Crosby Stills and Nash prove to be an outstanding Glastonbury acquisition

Glastonbury 2009 review

published: Wed 1st Jul 2009

Crosby Stills And Nash

Wednesday 24th to Sunday 28th June 2009
Worthy Farm, Pilton, Shepton Mallet, Somerset, BA4 4AZ, England MAP
£175 - SOLD OUT
daily capacity: 150000
last updated: Tue 2nd Jun 2009

Crosby Stills and Nash - Who? Why just an ex-Byrd, an ex-Buffalo Springfielder, and an ex-Hollie, one of the original supergroups, who were dubbed 'The American Beatles' when Neil Young intermittently played with them. All well before my time of course, but the Neil Young link made me curious, and so it was that I was in a pretty packed Pyramid Field at teatime with the sun belting down most appropriately.

Not being the expert yet, I believe they started with a jaunty 'Southern Cross'. It's followed by a rollicking 'Military Madness' where the chorus and end-chant of "no more war" are belted out heartily by the very many elders around me. 'Marrakesh Express', amazingly their only hit single in the UK, is surprisingly mellow, perhaps due to the absence of the quirky sound it emits on record. 'Long Time Gone' then showcases both the spot-on harmonies of the three singers, and that Stephen Stills plays loud & heavy guitar almost as well as Friday's headliner.

The next one I don't recognise at all ('Uncle John's Band' - Grateful Dead cover - Ed) but it has the essence of rolling road music, Stills again soloing over the end of it expertly. However, the area in front of the crash-barrier is starting to get full of people talking and paying no interest, which I presume means Kasabian fans are getting into position early, so we escape to halfway up the field. It's nicely full of either appreciative types or people glued to their camping seats for the day. My accomplice decides he's going to relax prostate for the rest of the set, but I can hear plenty of tunes to groove to, and I'm not alone despite the heat.

'Guinnevere' takes us to a quieter and calmer place, again showing that these gents have not lost their trademark harmonic abilities. We're then told we'll recognise this next one, and it's a cover of 'Ruby Tuesday' performed acoustically. The crowd's gradual recognition of it is greeted with a broad appreciative cheer. David Crosby next explains that he writes the weird shit relative to the other two, and proceeds to lead a rockier harmonica number. 'Chicago' then showcases the bassier side of the group's guitar work despite its sing-along nature, and is dedicated in support of the person who hacked into the US military computer systems and currently trying to avoid deportation.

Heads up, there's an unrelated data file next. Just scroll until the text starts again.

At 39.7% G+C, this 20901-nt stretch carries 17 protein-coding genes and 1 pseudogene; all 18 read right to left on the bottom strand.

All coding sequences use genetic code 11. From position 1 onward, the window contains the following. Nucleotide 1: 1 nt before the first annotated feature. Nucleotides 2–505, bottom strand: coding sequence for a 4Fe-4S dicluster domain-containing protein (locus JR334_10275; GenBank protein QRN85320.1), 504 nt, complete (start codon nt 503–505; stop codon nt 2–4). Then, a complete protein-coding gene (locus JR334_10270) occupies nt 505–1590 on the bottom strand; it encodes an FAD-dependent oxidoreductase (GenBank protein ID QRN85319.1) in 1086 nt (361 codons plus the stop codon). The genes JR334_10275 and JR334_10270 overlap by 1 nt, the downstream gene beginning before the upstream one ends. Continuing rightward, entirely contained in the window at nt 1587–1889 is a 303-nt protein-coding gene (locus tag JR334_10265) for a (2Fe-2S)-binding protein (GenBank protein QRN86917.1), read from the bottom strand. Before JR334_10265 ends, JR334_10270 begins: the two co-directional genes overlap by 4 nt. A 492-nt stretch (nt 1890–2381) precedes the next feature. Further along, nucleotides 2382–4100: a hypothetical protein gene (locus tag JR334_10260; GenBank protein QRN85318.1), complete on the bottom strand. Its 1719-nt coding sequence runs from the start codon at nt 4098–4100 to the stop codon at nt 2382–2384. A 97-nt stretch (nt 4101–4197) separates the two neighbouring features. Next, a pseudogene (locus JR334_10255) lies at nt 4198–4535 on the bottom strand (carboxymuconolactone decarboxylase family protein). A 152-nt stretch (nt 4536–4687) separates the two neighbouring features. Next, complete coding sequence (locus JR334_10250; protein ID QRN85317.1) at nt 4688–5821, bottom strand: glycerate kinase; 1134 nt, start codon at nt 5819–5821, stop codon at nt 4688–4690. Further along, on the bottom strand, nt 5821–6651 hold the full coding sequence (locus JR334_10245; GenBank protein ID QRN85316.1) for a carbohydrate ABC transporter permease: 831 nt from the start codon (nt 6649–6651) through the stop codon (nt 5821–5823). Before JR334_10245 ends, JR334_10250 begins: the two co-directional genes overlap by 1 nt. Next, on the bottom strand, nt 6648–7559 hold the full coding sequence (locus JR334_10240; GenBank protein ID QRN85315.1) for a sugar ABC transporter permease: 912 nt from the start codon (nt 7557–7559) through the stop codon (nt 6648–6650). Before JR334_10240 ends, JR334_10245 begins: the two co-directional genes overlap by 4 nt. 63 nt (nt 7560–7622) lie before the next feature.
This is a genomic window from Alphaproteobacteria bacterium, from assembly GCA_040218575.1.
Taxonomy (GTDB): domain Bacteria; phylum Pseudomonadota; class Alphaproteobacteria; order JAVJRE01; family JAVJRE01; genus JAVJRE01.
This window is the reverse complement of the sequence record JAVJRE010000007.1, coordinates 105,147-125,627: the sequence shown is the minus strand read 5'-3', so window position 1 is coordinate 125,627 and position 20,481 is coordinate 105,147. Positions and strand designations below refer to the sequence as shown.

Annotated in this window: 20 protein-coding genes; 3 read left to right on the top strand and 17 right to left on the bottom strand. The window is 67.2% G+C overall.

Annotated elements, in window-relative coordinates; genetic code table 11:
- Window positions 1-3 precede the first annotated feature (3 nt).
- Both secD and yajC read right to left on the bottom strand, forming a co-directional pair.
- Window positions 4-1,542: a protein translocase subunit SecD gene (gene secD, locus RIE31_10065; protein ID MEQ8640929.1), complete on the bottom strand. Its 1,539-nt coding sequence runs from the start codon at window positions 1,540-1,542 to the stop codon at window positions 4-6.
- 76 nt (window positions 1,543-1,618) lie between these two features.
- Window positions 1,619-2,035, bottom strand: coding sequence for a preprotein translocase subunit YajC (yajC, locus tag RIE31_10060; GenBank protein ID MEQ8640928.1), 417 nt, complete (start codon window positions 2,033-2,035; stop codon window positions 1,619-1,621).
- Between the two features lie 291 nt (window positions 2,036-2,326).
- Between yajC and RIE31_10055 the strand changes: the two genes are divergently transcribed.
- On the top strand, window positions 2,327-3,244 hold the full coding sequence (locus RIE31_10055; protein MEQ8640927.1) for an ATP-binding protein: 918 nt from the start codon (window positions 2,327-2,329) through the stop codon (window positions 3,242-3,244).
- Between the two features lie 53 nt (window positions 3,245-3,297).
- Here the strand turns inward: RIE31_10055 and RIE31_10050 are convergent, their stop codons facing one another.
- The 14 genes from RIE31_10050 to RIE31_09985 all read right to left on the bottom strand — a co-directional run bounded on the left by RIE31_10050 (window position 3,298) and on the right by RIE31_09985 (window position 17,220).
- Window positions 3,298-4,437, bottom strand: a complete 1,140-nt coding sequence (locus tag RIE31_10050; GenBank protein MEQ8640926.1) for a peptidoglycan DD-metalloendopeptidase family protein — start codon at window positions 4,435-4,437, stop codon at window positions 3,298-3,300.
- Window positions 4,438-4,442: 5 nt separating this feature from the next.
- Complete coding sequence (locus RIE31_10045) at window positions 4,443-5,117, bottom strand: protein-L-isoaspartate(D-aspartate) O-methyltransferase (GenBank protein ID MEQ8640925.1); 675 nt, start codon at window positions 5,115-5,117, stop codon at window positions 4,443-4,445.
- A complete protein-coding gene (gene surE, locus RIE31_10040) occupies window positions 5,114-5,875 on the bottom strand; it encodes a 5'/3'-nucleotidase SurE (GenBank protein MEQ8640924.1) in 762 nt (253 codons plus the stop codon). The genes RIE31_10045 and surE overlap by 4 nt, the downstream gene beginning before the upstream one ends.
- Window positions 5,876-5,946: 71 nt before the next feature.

'Almost Cut My Hair' has a towering organ presence alongside a mammoth vocal delivery mainly by Crosby. It ends with a fantastic guitar duel that shows the fourth member of the group certainly isn't missed too much. 'For What It's Worth' is in contrast knowingly built up quietly so that we can all shout out "Stop! Hey what's that sound, everybody look what's going downÂ…." A clear sense of political agenda has become firmly evident as the band leave the stage, and the big screens show a certain Mr Eavis applauding in the background.

Back for the encore, first we get 'Wooden Ships' with aeons of lovely guitar work that so matches the weather, the mood, indeed the whole festival. I realise that we're well over an hour into the set now, but there's still doubtless another one in the bag that we'll recognise. Thankfully it's not their overly-lame song about houses that's recently been cheapened in some TV adverts, but masterfully the simple 'Teach Your Children'. Having completely forgotten that they still had this one to come, I attempt to sing along with everyone else but end up blubbing through the chorus, particularly when the band allow the crowd to sing it alone second-time around. It's a colossal ending to a set full of songs that many people probably just didn't realise they always knew. All in all, another outstanding Glastonbury acquisition.

Crosby Stills And Nash
review by: Clive Hoadley

Wednesday 24th to Sunday 28th June 2009
Worthy Farm, Pilton, Shepton Mallet, Somerset, BA4 4AZ, England MAP
£175 - SOLD OUT
daily capacity: 150000
last updated: Tue 2nd Jun 2009


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